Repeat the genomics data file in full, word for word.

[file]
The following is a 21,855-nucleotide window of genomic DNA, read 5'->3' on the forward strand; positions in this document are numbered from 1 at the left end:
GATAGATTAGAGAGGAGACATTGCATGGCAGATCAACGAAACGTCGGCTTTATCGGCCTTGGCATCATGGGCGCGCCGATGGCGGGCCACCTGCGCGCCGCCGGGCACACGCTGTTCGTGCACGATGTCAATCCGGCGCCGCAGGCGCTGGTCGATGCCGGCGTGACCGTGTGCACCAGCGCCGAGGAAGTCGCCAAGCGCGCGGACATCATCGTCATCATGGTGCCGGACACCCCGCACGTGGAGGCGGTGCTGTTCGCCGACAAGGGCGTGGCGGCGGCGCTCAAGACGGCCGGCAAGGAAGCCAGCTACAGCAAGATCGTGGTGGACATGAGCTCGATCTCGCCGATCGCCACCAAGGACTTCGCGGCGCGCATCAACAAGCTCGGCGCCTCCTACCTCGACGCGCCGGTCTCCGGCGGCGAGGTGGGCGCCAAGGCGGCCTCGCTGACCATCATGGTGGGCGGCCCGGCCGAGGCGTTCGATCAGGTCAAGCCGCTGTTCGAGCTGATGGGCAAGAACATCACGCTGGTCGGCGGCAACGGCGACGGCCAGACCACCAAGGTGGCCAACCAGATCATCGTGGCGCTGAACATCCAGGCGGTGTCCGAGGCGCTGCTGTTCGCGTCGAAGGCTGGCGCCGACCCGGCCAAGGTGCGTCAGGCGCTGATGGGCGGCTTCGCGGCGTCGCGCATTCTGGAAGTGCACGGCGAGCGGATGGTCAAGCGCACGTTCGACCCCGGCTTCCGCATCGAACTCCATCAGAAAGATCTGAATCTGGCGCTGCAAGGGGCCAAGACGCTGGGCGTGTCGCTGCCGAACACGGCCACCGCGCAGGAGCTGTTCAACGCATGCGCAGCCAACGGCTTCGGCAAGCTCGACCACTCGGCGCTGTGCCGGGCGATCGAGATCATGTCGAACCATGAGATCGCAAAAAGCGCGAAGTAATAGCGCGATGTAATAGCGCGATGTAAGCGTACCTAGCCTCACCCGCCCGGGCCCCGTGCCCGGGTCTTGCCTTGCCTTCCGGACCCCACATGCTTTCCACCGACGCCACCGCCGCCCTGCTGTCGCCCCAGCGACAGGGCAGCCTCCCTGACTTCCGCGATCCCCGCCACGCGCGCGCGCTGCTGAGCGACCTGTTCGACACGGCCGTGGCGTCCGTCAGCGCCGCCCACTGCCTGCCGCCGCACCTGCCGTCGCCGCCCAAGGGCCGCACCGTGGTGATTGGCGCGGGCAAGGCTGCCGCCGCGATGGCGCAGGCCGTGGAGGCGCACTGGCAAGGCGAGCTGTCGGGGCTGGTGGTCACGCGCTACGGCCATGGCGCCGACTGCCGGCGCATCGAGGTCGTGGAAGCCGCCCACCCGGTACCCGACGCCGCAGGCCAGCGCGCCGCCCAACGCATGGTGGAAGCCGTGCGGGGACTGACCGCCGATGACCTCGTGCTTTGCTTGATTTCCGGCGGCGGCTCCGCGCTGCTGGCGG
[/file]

The following is a 21,855-nucleotide window of genomic DNA, read 5'->3' on the forward strand; positions in this document are numbered from 1 at the left end:
GATAGATTAGAGAGGAGACATTGCATGGCAGATCAACGAAACGTCGGCTTTATCGGCCTTGGCATCATGGGCGCGCCGATGGCGGGCCACCTGCGCGCCGCCGGGCACACGCTGTTCGTGCACGATGTCAATCCGGCGCCGCAGGCGCTGGTCGATGCCGGCGTGACCGTGTGCACCAGCGCCGAGGAAGTCGCCAAGCGCGCGGACATCATCGTCATCATGGTGCCGGACACCCCGCACGTGGAGGCGGTGCTGTTCGCCGACAAGGGCGTGGCGGCGGCGCTCAAGACGGCCGGCAAGGAAGCCAGCTACAGCAAGATCGTGGTGGACATGAGCTCGATCTCGCCGATCGCCACCAAGGACTTCGCGGCGCGCATCAACAAGCTCGGCGCCTCCTACCTCGACGCGCCGGTCTCCGGCGGCGAGGTGGGCGCCAAGGCGGCCTCGCTGACCATCATGGTGGGCGGCCCGGCCGAGGCGTTCGATCAGGTCAAGCCGCTGTTCGAGCTGATGGGCAAGAACATCACGCTGGTCGGCGGCAACGGCGACGGCCAGACCACCAAGGTGGCCAACCAGATCATCGTGGCGCTGAACATCCAGGCGGTGTCCGAGGCGCTGCTGTTCGCGTCGAAGGCTGGCGCCGACCCGGCCAAGGTGCGTCAGGCGCTGATGGGCGGCTTCGCGGCGTCGCGCATTCTGGAAGTGCACGGCGAGCGGATGGTCAAGCGCACGTTCGACCCCGGCTTCCGCATCGAACTCCATCAGAAAGATCTGAATCTGGCGCTGCAAGGGGCCAAGACGCTGGGCGTGTCGCTGCCGAACACGGCCACCGCGCAGGAGCTGTTCAACGCATGCGCAGCCAACGGCTTCGGCAAGCTCGACCACTCGGCGCTGTGCCGGGCGATCGAGATCATGTCGAACCATGAGATCGCAAAAAGCGCGAAGTAATAGCGCGATGTAATAGCGCGATGTAAGCGTACCTAGCCTCACCCGCCCGGGCCCCGTGCCCGGGTCTTGCCTTGCCTTCCGGACCCCACATGCTTTCCACCGACGCCACCGCCGCCCTGCTGTCGCCCCAGCGACAGGGCAGCCTCCCTGACTTCCGCGATCCCCGCCACGCGCGCGCGCTGCTGAGCGACCTGTTCGACACGGCCGTGGCGTCCGTCAGCGCCGCCCACTGCCTGCCGCCGCACCTGCCGTCGCCGCCCAAGGGCCGCACCGTGGTGATTGGCGCGGGCAAGGCTGCCGCCGCGATGGCGCAGGCCGTGGAGGCGCACTGGCAAGGCGAGCTGTCGGGGCTGGTGGTCACGCGCTACGGCCATGGCGCCGACTGCCGGCGCATCGAGGTCGTGGAAGCCGCCCACCCGGTACCCGACGCCGCAGGCCAGCGCGCCGCCCAACGCATGGTGGAAGCCGTGCGGGGACTGACCGCCGATGACCTCGTGCTTTGCTTGATTTCCGGCGGCGGCTCCGCGCTGCTGGCGG